In announcing this week that she has tested positive for COVID-19, “Jeopardy!” host Mayim Bialik seemed to expect that past controversies over her statements about vaccines were likely to come up.

“Hey everybody, not sure if this is clickbait or not but I have a COVID,” the former “Big Bang Theory” star, 46, said in a video posted to her Instagram account Monday. She emphasized that she has been vaccinated and received booster shots, with the caption for her video including the hashtags “#vaxxed,” “#boosted.”

Bialik’s diagnosis comes two months after she again clarified her position in favor of vaccines in an interview with the Daily Beast. “I never said to not get vaccinated,” said Bialik, who also is a neuroscientist. “I absolutely believe vaccines work and have always said that.”

In Instagram Live videos, Bialik said that having COVID is “no joke.”  She also addressed those who have questioned the value of COVID vaccines, saying: “I do have COVID as a person who is vaccinated and boosted. No one said you wouldn’t get COVID if you’re vaccinated and boosted.”

Bialik said having COVID is “very exhausting” in a “very special way.” She mentioned that her older son also has symptoms and said she hoped her illness “passes quickly,” so she can soon return to co-hosting “Jeopardy!” alongside Ken Jennings on a rotating basis.

For the most part, Bialik kept an upbeat tone her in videos, though she admitted to feeling anxious about leaving her house and general sadness about the state of the world. But she didn’t dwell on the efficacy of vaccines or on her one-time reputation as someone who opposes vaccines. This reputation developed over the years, starting with  statements she to made to People in 2009, when she said her family was “a non-vaccinating family.

Bialik explained why “we made an informed decision not to vaccinate our children” in her 2012 parenting book, “Beyond the Sling.” She wrote, “This is a very personal decision that should be made only after sufficient research, which today is within reach of every parent who seeks to learn about their child’s health regardless of their medical knowledge or educational status.”

But three years later, Bialik tried to shed the anti-vax label by tweeting: “i’m not anti. my kids are vaccinated. so much anger and hysteria. i hope this clears things up.”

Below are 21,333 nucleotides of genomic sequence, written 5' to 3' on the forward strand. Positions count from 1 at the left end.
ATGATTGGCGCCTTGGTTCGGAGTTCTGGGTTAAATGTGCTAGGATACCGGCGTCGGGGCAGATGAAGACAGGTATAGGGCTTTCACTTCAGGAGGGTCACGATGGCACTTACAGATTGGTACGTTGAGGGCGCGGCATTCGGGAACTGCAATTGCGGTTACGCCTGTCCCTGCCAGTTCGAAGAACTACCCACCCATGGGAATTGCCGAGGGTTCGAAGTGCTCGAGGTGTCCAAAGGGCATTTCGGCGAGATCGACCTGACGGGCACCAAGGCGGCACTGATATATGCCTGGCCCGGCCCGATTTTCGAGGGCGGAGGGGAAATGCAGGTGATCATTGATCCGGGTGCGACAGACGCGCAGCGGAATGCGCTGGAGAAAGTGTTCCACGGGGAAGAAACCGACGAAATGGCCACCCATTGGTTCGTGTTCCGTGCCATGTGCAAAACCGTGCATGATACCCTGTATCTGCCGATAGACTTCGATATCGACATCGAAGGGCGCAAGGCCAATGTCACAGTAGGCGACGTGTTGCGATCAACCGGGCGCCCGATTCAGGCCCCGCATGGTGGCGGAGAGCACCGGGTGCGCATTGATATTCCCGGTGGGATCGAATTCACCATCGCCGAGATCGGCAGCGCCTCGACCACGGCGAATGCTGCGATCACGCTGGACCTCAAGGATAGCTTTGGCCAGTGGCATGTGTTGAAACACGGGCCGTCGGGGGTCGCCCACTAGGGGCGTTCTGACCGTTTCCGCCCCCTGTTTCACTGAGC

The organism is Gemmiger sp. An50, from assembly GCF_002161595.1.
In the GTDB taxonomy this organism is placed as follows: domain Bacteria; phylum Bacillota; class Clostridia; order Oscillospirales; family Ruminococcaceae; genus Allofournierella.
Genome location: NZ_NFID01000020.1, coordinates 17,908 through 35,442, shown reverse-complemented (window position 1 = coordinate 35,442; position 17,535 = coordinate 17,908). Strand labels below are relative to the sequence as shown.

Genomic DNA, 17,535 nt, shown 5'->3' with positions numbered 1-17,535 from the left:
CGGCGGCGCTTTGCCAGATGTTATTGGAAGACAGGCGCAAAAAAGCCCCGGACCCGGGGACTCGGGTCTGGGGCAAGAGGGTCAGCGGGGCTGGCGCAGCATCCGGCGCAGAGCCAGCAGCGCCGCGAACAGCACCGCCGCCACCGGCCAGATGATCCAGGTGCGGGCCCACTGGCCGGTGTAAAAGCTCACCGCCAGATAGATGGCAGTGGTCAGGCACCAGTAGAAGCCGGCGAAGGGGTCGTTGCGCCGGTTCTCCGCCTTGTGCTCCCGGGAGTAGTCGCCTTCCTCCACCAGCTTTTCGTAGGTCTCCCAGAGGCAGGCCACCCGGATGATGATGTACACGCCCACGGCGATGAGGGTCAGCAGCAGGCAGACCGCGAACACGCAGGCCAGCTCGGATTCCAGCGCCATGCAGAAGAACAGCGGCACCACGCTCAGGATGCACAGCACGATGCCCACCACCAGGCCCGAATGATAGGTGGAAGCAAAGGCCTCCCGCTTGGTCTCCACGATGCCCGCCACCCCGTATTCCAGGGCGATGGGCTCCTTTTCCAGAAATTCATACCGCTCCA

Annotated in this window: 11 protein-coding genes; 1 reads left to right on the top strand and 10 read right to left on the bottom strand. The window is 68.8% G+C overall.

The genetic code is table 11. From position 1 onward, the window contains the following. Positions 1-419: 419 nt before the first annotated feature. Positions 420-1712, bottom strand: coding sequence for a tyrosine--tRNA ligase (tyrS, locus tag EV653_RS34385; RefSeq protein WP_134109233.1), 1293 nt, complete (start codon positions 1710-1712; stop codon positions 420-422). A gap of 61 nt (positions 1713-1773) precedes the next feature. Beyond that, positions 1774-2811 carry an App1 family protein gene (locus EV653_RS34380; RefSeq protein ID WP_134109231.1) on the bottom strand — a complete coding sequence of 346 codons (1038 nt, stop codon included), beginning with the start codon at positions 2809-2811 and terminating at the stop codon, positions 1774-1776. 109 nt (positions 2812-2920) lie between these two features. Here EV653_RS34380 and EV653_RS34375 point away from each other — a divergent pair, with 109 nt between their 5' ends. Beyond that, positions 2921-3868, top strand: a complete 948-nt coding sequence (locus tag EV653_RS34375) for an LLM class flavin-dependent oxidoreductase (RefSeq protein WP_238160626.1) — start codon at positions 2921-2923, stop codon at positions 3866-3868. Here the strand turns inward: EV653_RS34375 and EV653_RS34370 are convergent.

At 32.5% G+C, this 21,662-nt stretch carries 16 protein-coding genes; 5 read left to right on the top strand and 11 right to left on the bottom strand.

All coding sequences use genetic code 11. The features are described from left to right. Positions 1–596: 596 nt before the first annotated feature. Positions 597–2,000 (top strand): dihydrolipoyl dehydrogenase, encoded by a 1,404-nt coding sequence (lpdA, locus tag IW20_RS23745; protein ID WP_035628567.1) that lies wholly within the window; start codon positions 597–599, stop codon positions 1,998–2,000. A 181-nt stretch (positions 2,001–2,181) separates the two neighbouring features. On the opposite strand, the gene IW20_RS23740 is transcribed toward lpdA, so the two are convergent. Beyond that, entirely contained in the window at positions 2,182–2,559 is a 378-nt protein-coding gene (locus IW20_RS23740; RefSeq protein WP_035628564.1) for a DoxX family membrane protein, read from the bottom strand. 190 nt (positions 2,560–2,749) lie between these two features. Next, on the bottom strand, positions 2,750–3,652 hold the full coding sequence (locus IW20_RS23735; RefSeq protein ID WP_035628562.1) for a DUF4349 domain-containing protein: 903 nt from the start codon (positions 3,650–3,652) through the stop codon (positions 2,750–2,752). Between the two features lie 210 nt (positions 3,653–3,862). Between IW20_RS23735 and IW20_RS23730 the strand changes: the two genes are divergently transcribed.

In 2020, Bialik released a YouTube Video, titled “Am I an anti-vaxxer?” She announced she going to do something she hadn’t done in 30 years: Get a vaccine, specifically, vaccines for the coronavirus and flu.

“Now you might be saying, ‘Hey wait a second, Dr. Mayim Bialik, you don’t believe in vaccines. You’re one of those anti-vaxxers! I know it because I read it online,’ ” Bialik said in a jovial tone. “Well folks, let’s finally talk about it.”

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In her most in-depth self-defense to date, Bialik said, “I have never once said that vaccines are not valuable, not useful or not necessary — because they are.” She said her children had receive some vaccinations, which she delayed for reasons she doesn’t want to share publicly.

Then in 2021, as Bialik was looking to succeed the late Alex Trebek as “Jeopardy!” host, she again sought to let people know she wasn’t anti-vaccine, especially amid the COVID-19 pandemic, according to Vanity Fair. A representative for Bialik issued a statement in August 2021 saying, “She has been fully vaccinated for the COVID-19 virus and is not at all an anti-vaxxer.”

But Bialik apparently still had some more explaining to do. In her interview with the Daily Beast in April, she was pressed on the the question of whether the COVID-19 pandemic made her rethink her earlier vaccine skepticism.

“At the time that I wrote the book about my kids when they were little, it’s true —they were not vaccinated at that time,” Bialik said. “But no, my kids were vaccinated before the pandemic and I’m typically someone who takes a flu shot when I have to work with lots of people, but many people don’t, so I decided to make a YouTube video about it. And still, there are people who claim that I am not vaccinated. So just go to YouTube. I made a whole video about our decision why we all rolled up our sleeves.’

Bialik also told the Daily Beast that the controversy over her decision to delay vaccines for her children was a bit “manufactured.” She said, “I’m not saying I don’t deserve that attention, because the fact is, if you do speak up about anything — you know, people had a lot of problems with me breastfeeding my child after six months.”